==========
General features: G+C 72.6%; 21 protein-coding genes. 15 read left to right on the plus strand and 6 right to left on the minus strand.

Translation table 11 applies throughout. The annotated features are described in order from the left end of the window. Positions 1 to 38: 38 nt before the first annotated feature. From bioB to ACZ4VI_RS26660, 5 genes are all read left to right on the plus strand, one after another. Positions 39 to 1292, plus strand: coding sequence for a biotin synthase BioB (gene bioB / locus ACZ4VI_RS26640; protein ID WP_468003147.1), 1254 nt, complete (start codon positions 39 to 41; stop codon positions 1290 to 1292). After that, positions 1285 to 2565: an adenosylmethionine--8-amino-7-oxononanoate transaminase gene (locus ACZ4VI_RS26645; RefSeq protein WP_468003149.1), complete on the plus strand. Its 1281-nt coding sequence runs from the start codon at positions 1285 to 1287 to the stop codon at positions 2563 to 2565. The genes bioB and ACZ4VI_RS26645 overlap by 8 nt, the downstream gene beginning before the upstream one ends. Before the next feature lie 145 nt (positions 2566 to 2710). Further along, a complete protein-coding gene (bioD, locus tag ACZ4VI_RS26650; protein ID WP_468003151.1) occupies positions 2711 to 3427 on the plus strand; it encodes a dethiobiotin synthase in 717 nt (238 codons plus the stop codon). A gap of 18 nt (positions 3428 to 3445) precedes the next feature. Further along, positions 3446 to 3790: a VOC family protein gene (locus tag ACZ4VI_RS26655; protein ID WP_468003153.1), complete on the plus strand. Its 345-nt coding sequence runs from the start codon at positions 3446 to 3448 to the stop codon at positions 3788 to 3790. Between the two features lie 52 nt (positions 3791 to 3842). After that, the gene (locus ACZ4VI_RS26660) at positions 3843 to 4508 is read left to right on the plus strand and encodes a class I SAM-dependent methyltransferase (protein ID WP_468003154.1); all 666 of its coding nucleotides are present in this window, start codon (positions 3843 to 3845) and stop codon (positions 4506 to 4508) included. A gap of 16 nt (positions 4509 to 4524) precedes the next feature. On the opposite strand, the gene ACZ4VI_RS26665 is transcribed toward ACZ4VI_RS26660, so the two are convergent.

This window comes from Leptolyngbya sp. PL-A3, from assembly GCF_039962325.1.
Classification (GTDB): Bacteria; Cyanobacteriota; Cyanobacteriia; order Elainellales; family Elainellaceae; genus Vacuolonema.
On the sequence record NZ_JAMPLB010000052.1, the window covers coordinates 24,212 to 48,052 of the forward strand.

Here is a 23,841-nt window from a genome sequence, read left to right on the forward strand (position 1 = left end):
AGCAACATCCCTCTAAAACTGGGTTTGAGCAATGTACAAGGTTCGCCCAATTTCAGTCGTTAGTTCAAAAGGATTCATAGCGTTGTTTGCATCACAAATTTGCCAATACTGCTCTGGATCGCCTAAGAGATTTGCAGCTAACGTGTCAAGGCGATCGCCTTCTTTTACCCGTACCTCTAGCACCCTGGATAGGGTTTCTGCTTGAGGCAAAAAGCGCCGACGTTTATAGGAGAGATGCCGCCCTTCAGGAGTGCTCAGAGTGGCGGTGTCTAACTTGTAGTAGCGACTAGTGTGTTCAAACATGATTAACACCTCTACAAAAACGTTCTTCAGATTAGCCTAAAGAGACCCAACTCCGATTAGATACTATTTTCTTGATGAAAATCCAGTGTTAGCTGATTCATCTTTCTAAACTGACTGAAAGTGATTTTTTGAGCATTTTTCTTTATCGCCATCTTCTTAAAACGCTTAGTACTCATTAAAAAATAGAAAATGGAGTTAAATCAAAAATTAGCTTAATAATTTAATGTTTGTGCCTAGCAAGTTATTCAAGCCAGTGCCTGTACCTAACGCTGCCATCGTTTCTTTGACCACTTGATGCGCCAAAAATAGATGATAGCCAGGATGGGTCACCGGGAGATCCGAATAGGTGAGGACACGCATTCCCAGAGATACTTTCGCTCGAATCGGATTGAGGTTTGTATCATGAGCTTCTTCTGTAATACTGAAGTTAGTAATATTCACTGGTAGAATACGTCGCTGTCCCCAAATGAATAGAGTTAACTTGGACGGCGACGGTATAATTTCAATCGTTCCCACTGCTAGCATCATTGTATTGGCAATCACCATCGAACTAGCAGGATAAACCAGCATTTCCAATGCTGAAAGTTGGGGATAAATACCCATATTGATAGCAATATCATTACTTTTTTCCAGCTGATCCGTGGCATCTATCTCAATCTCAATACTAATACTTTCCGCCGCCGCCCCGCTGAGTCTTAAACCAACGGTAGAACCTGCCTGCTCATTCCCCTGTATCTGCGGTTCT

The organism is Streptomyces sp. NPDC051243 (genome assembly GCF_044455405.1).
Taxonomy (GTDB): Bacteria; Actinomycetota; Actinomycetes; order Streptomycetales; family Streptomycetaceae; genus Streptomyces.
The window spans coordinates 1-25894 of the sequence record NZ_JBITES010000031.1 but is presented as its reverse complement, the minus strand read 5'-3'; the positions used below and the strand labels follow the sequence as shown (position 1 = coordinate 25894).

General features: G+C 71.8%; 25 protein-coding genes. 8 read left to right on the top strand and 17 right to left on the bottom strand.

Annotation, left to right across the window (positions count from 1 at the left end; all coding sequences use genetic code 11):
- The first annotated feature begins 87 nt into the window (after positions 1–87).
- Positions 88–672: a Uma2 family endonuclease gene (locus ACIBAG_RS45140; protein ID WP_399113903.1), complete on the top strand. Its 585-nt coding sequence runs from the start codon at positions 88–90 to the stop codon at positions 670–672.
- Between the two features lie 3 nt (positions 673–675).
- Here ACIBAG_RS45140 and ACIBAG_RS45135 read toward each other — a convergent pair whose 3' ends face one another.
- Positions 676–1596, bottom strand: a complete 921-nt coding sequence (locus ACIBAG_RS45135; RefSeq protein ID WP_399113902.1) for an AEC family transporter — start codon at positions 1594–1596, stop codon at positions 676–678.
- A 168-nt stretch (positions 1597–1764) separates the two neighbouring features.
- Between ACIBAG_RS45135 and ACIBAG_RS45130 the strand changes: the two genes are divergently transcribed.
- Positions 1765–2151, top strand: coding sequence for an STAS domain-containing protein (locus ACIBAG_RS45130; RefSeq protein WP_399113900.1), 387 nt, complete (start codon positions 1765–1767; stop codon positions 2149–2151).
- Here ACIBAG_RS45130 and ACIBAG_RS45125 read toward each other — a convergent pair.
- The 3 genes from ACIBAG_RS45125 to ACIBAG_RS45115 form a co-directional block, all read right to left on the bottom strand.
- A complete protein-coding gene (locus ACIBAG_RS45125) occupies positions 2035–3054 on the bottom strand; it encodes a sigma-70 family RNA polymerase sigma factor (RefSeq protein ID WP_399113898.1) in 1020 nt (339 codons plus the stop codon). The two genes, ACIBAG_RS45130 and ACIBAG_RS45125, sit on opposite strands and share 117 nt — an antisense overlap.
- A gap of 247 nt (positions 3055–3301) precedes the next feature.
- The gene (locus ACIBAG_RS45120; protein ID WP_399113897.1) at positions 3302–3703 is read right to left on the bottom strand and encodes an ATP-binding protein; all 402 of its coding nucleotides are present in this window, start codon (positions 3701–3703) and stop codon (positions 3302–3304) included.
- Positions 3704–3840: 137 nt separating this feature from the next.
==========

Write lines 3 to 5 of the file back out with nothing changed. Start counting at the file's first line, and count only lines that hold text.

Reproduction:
This window comes from Leptolyngbya sp. PL-A3, from assembly GCF_039962325.1.
Classification (GTDB): Bacteria; Cyanobacteriota; Cyanobacteriia; order Elainellales; family Elainellaceae; genus Vacuolonema.
On the sequence record NZ_JAMPLB010000052.1, the window covers coordinates 24,212 to 48,052 of the forward strand.